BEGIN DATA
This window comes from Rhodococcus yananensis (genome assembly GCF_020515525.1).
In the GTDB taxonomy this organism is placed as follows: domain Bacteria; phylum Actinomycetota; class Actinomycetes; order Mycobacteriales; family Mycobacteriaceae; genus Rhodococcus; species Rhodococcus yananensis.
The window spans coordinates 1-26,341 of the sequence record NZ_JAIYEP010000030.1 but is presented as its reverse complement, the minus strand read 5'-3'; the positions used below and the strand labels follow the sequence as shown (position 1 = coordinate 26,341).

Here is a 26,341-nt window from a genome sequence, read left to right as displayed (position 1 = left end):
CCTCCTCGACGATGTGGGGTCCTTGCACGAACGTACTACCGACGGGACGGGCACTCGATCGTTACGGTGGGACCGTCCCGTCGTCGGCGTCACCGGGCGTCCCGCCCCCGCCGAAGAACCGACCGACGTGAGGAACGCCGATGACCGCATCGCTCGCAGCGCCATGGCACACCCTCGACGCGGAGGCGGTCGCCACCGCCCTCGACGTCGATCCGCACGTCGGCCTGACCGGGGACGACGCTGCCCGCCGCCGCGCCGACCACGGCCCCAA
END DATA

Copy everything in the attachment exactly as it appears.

This window comes from Rhodococcus yananensis (genome assembly GCF_020515525.1).
In the GTDB taxonomy this organism is placed as follows: domain Bacteria; phylum Actinomycetota; class Actinomycetes; order Mycobacteriales; family Mycobacteriaceae; genus Rhodococcus; species Rhodococcus yananensis.
The window spans coordinates 1-26,341 of the sequence record NZ_JAIYEP010000030.1 but is presented as its reverse complement, the minus strand read 5'-3'; the positions used below and the strand labels follow the sequence as shown (position 1 = coordinate 26,341).

Here is a 26,341-nt window from a genome sequence, read left to right as displayed (position 1 = left end):
CCTCCTCGACGATGTGGGGTCCTTGCACGAACGTACTACCGACGGGACGGGCACTCGATCGTTACGGTGGGACCGTCCCGTCGTCGGCGTCACCGGGCGTCCCGCCCCCGCCGAAGAACCGACCGACGTGAGGAACGCCGATGACCGCATCGCTCGCAGCGCCATGGCACACCCTCGACGCGGAGGCGGTCGCCACCGCCCTCGACGTCGATCCGCACGTCGGCCTGACCGGGGACGACGCTGCCCGCCGCCGCGCCGACCACGGCCCCAA